What is Trigger Finger?
Trigger finger is a common disorder of the hand
which causes a painful snapping or locking of the
fingers or thumb. The medical name for this
condition is stenosing tenosynovitis. Stenosing
refers to the narrowing of an opening or passageway
in the body. Tenosynovitis refers to inflammation of
the outer covering of the tendons that bend and
extend the fingers and thumb. The tendons are tough,
fibrous cords that connect the muscles of the
forearm to the bones of the fingers and thumb. This
muscle and tendon system enables one to bend the
fingers inward when making a fist, and extend them
The tendons glide through a protective covering
called the tendon sheath. The sheath is like a
tunnel, and is lined with a thin membrane called
synovium. The synovial lining helps reduce friction
as the tendons glide through the tendon sheath.
Areas of dense fibrous tissue called annular bands
or pulleys are also part of the tendon sheath. These
structures are attached to the bones of the fingers
and thumb, and hold the tendons close to the bones
over which they pass. Your Hand Center
physician will review this anatomy with you during
your office visit.
Trigger finger is often caused by inflammation of
the synovial sheath surrounding the tendons. It may
also result from enlargement of the tendon itself,
or narrowing of the first annular band (A1 pulley).
When inflamed, the normally thin covering of the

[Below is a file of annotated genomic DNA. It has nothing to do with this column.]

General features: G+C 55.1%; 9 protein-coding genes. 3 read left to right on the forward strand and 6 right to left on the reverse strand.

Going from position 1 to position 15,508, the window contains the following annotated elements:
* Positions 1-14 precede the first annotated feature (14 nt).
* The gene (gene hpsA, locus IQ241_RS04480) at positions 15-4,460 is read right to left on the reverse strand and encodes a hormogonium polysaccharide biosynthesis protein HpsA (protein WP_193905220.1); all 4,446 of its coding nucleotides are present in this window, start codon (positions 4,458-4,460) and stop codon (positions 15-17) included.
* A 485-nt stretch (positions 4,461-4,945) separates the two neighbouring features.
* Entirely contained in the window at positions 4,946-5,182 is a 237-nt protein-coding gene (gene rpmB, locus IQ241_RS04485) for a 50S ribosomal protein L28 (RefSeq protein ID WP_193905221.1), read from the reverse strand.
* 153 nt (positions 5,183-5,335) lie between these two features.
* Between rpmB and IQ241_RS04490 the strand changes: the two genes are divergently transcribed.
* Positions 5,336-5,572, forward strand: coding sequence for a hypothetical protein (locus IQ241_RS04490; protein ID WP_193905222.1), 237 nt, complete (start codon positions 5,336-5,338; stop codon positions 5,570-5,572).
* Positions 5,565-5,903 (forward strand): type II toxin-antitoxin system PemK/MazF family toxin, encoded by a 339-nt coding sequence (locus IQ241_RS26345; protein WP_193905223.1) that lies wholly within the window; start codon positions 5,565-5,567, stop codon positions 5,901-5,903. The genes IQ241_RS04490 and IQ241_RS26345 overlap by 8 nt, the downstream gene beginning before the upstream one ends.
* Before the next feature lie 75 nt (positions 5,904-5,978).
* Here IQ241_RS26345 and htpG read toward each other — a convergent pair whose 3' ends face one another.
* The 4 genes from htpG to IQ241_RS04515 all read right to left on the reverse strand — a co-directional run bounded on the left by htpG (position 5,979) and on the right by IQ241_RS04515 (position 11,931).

sheath may be thickened to several times its normal
size. This reduces the amount of space through which
the tendons are able to pass. The tendon is no
longer able to glide freely through the sheath, and
the tendon itself may swell up in a balloon-like
mass at the point where it tries to pass through the
Upon forceful bending of the finger or thumb, the
enlarged portion of the tendon is dragged through
the constricted opening. This motion is often
accompanied by a painful snap, and the finger or
thumb may be locked in a bent position.
Straightening the finger or thumb may require using
the non-affected hand to actually pull the finger
back into an extended position, causing another
painful snap as the swollen portion of the tendon
passes back through the sheath.
A trigger finger
(thumb) is a condition where the movement of the
affected digit is arrested for a moment while flexed
or extended and then continues with a jerk upon
continued effort. This is a result of thickening and
constriction of the mouth of the fibrous tendon
sheath through which the affected tendon travels.
This interferes with the normal free gliding of the
flexor tendon contained within the thickened sheath.
Trigger finger, also called as stenosing
tenosynovitis. Treatment varies depending on the severity of the
condition, and ranges from rest to medications to
What are the Causes?
The exact cause of trigger finger or thumb is not always
readily apparent. In many cases, however, this condition may be the
result of repeated strain of this area due to work or hobby activities.
Tasks that require repetitive grasping or the prolonged use of tools
(scissors, screwdrivers, etc.) which press firmly on the tendon sheath
at the base of the finger or thumb may irritate the tendons and result
in thickening of the tendons themselves or the tendon sheath. Symptoms
of trigger finger may also be associated with conditions such as
rheumatoid arthritis, gout, or metabolic disorders such as diabetes that
produce changes in connective tissues and synovium.
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